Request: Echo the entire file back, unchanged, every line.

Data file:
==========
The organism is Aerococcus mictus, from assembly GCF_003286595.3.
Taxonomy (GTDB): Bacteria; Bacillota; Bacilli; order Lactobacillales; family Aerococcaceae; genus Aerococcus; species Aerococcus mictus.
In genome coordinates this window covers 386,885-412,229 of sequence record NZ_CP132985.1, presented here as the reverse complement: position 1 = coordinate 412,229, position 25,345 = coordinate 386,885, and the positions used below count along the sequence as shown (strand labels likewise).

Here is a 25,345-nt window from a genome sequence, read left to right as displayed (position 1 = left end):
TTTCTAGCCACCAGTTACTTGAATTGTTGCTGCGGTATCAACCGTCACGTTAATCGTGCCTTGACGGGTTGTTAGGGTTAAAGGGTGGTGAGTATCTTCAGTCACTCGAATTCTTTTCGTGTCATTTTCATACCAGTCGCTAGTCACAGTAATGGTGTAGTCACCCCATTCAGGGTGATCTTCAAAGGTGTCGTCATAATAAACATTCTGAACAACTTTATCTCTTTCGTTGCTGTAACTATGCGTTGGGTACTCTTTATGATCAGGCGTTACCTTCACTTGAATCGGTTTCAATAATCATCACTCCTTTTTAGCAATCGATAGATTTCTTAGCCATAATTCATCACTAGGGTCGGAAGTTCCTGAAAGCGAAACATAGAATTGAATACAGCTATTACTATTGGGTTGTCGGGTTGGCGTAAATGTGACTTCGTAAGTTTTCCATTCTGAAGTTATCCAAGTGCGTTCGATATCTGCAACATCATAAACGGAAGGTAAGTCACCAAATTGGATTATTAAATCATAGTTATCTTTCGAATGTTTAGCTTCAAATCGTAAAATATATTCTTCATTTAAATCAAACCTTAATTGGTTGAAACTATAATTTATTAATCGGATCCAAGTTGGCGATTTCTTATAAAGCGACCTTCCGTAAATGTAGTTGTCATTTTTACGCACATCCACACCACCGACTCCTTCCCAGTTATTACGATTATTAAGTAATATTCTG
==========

The organism is Aerococcus mictus, from assembly GCF_003286595.3.
Taxonomy (GTDB): Bacteria; Bacillota; Bacilli; order Lactobacillales; family Aerococcaceae; genus Aerococcus; species Aerococcus mictus.
In genome coordinates this window covers 386,885-412,229 of sequence record NZ_CP132985.1, presented here as the reverse complement: position 1 = coordinate 412,229, position 25,345 = coordinate 386,885, and the positions used below count along the sequence as shown (strand labels likewise).

Here is a 25,345-nt window from a genome sequence, read left to right as displayed (position 1 = left end):
TTTCTAGCCACCAGTTACTTGAATTGTTGCTGCGGTATCAACCGTCACGTTAATCGTGCCTTGACGGGTTGTTAGGGTTAAAGGGTGGTGAGTATCTTCAGTCACTCGAATTCTTTTCGTGTCATTTTCATACCAGTCGCTAGTCACAGTAATGGTGTAGTCACCCCATTCAGGGTGATCTTCAAAGGTGTCGTCATAATAAACATTCTGAACAACTTTATCTCTTTCGTTGCTGTAACTATGCGTTGGGTACTCTTTATGATCAGGCGTTACCTTCACTTGAATCGGTTTCAATAATCATCACTCCTTTTTAGCAATCGATAGATTTCTTAGCCATAATTCATCACTAGGGTCGGAAGTTCCTGAAAGCGAAACATAGAATTGAATACAGCTATTACTATTGGGTTGTCGGGTTGGCGTAAATGTGACTTCGTAAGTTTTCCATTCTGAAGTTATCCAAGTGCGTTCGATATCTGCAACATCATAAACGGAAGGTAAGTCACCAAATTGGATTATTAAATCATAGTTATCTTTCGAATGTTTAGCTTCAAATCGTAAAATATATTCTTCATTTAAATCAAACCTTAATTGGTTGAAACTATAATTTATTAATCGGATCCAAGTTGGCGATTTCTTATAAAGCGACCTTCCGTAAATGTAGTTGTCATTTTTACGCACATCCACACCACCGACTCCTTCCCAGTTATTACGATTATTAAGTAATATTCTG